Is Australia losing the battle against COVID? And do Australians even care?
Professor Brendan Crabb, director of the Burnet Institute, believes the answers to those questions are ‘yes’ and ‘no’ respectively.
Most states and territories are recording death and hospital admission numbers that would have horrified most just 18 months ago. Today they are usually a footnote to daily news bulletins.
Last week, Sydney Morning Herald editor Michael Koziol wrote: “The pandemic may not be ‘over’, strictly speaking, but for most of us it’s fair to say the worst of COVID-19’s intrusions into our daily lives are now in the rear-view mirror.”
While Mr Koziol’s editorial piece is calling for a review of how the country and states handled the pandemic, Prof. Crabb says the current state of affairs needs to be dealt with.
Speaking on Channel 7’s Sunrise program last week, he said, “What the numbers say is that we’re simply not winning.”
He said Australia’s most recent wave, “was the worst wave we’ve had this year; more hospitalisations and more deaths”. Despite that, he said, Australia’s attitude is a real problem.
“We have to change to reduce transmission, to be intolerant of the amount of virus in our community.”
Prof Crabb’s concerns are partially driven by research indicating that those who have contracted COVID twice or more have an increased risk of acute and chronic disease, and that risk accumulates with each new infection.
That is sobering news, and it has Prof. Crabb worried.
While he acknowledges the value of ‘herd immunity’, Prof. Crabb believes vaccination is the key. Numbers show that about 14.2 million Australians have received three vaccine doses, while around 4.5 million have had a fourth.
The Australian Technical Advisory Group on Immunisation (ATAGI) is recommending all eligible Australians – which now means anyone aged 30 or older – to get their third and/or fourth doses.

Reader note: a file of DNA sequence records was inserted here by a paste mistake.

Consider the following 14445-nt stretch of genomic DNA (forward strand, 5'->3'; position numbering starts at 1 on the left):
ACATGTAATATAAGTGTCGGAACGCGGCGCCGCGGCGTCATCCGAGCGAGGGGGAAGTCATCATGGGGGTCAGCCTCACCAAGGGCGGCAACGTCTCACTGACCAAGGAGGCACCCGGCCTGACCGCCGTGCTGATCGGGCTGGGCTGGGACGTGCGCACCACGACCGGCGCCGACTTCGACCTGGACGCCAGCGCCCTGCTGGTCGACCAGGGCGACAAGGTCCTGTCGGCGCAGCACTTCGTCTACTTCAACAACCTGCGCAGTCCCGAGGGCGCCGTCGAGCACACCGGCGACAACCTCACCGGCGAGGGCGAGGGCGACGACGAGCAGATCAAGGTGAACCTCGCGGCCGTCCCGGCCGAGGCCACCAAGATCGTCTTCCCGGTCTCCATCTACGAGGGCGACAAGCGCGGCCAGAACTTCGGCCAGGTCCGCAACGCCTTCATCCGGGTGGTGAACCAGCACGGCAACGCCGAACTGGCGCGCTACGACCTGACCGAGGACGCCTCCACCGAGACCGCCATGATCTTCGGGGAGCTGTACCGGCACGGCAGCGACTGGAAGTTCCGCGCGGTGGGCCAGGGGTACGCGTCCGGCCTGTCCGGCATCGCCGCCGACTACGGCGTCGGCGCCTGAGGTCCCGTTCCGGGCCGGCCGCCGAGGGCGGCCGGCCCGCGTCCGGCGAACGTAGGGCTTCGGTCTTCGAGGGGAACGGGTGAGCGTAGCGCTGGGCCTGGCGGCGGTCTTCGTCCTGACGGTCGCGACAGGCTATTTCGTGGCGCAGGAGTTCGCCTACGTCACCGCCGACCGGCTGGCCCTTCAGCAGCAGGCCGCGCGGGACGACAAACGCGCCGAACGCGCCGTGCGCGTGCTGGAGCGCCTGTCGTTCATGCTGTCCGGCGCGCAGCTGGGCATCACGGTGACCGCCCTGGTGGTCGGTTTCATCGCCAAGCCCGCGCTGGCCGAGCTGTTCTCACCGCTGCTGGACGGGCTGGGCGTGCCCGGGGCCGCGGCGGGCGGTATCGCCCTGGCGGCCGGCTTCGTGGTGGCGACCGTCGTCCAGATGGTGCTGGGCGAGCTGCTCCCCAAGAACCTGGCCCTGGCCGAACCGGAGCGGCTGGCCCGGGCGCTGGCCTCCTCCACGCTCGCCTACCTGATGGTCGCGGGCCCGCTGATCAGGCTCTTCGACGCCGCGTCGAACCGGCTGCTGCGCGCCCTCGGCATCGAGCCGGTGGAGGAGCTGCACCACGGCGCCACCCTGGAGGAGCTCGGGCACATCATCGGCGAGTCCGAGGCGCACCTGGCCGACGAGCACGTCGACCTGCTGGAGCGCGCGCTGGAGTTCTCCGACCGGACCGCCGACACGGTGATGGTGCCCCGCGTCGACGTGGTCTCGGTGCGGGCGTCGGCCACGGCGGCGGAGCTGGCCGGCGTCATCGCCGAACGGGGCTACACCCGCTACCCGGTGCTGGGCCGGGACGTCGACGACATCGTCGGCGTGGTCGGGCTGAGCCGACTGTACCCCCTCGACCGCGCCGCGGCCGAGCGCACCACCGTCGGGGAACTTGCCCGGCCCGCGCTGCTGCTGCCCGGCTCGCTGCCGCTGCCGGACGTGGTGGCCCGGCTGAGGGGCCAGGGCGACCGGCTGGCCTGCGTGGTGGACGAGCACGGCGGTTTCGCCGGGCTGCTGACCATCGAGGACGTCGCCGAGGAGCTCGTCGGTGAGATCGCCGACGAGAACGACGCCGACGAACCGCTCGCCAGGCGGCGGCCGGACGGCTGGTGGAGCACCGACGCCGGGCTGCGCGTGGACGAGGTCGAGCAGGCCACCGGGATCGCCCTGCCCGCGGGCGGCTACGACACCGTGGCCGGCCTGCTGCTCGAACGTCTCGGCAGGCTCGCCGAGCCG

In South Australia, the latest modelling released by SA Health is forecasting another wave in November, just over two months away.
Given that previous waves have been more or less parallel between states and territories, it would not be unreasonable to assume that the rest of Australia will peak again at around the same time.
University of Adelaide Professor Joshua Ross backed up Prof. Crabb’s concerns.
“Unfortunately, this [current] immunity that reduces transmission of COVID wanes with time and hence we expect to see another wave when the immunity in the population has reduced sufficiently,” he said.
But Prof. Ross is reasonably confident that the next wave will be less severe.
“The good news is that in the absence of a new variant emerging before then, we expect the next wave to be smaller than previous waves we have experienced,” he said.
While that prediction sounds promising, it may be of little comfort to those dealing with the effects of long COVID, and those who have had to say a final goodbye to loved ones.
Have you had your fourth booster shot? Are you concerned about another COVID wave? Why not share your experience and thoughts in the comments section below?
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